Recap: In the Footsteps of the 69th NYSM

12 06 2019


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At 9:00 AM on May 11, 2019, about 50 folks assembled in the parking lot at Manassas National Battlefield Park’s Stone Bridge to follow guides John Hennessy, Joseph Maghe, Damian Shiels, and me as we retraced the steps of the 69th New York State Militia during the First Battle of Bull Run.

The structure was simple: we followed the First Manassas Trail and walked along Bull Run from Stone Bridge and picked up the regiment’s route on the battlefield (west) side of Bull Run at the site of Farm Ford, where the men crossed on the morning of July 21, 1861. (Their route to the ford lies on the east side of the Run, over the grounds of the present day Winery at Bull Run.) At each stop, I contributed some framework of how we got to and what happened at that point using reports from the official records and other correspondence from participants. John Hennessy provided deeper context, again drawn from participants and from his years of research and experience on the field. Then Damian Shiels expanded our understanding of these men (and in some cases Irish soldiers of other regiments on the field as well) and their families in New York and Ireland, using the vast and poignant materials he’s gleaned from widows’ pension files. Consistent with the data set used, these accounts typically ended tragically, and Damian will forever be known as the George R. R. Martin of the First Battle of Bull Run. He drew us in with the stories of these men and women, got us to care about them, and then, well, bad things happened.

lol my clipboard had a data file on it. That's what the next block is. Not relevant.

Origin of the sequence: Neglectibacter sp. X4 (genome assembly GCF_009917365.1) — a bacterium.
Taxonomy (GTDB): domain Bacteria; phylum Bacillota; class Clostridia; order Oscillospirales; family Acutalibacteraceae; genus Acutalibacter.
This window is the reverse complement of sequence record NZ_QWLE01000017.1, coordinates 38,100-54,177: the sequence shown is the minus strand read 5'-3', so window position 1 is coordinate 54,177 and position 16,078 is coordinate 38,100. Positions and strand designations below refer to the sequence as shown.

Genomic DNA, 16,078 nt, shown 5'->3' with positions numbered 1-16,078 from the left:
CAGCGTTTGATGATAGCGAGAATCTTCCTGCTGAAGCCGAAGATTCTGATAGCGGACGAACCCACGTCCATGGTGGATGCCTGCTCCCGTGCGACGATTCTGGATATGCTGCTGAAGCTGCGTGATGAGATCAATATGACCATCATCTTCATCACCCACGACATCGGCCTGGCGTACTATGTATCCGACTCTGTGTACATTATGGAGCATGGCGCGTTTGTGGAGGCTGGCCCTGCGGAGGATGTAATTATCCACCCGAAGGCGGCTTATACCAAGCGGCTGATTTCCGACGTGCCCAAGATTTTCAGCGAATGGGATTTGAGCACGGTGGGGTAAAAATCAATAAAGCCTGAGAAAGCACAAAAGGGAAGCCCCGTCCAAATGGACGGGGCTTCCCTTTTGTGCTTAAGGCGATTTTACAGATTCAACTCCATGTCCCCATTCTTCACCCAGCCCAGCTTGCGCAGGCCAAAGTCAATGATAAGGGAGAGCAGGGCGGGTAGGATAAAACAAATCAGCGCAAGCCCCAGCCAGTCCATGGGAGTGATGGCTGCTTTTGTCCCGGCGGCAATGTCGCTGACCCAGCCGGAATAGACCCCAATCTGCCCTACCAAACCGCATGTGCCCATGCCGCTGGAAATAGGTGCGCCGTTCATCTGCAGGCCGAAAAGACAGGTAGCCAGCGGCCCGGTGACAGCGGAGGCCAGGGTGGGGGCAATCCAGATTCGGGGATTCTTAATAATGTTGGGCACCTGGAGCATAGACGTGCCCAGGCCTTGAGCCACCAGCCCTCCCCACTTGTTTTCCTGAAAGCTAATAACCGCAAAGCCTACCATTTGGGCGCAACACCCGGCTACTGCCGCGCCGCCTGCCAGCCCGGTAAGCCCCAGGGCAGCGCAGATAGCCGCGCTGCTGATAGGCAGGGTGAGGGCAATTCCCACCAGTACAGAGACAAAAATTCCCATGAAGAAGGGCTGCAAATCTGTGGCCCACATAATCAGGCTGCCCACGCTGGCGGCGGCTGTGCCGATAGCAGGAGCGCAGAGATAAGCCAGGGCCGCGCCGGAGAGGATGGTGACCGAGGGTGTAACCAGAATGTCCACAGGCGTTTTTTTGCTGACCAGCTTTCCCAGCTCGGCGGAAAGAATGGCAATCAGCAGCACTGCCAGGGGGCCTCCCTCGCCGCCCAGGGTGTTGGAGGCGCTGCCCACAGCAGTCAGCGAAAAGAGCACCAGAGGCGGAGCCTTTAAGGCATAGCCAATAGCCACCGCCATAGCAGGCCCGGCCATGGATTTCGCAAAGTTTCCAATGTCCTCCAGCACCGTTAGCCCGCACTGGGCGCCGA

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John Hennessy discusses the advance to and crossing at Farm Ford

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After Farm Ford, we continued roughly west by north toward Matthews Hill, stopping to get some perspective and a view south to Henry Hill.

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Damian Shiels at Stop #2, a view south to Henry Hill from Sherman’s route of march toward Matthews Hill. John Hennessy and Joe Maghe, in green, look on.

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View south – MNBP Visitor Center in middle distance

The next stop was further west to the point of first contact between Sherman’s Brigade and the Confederates of Bee and – purportedly, possibly, perhaps – Wheat, and the death of Lt. Col. Haggerty. Damian continued the story of Haggerty’s widow. The ripples from pebbles tossed on that June Sunday were many and far reaching.

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Discussing the death of Haggerty

We then moved, still westerly, past the site of the Carter house “Pittsylvania” and the Carter Family cemetery.

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Carter Cemetery

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MNBP Superintendent Brandon Bies and his family joined us for the day

We took a jog south and discussed the Confederate collapse on Matthews Hill.

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View South

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View North to Confederate Line

Continuing farther west, we walked past the Stovall Monument and the site of the Matthews House to Matthews Hill where the 69th’s advance down Sudley Road toward Henry Hill was covered.

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Site of Matthews House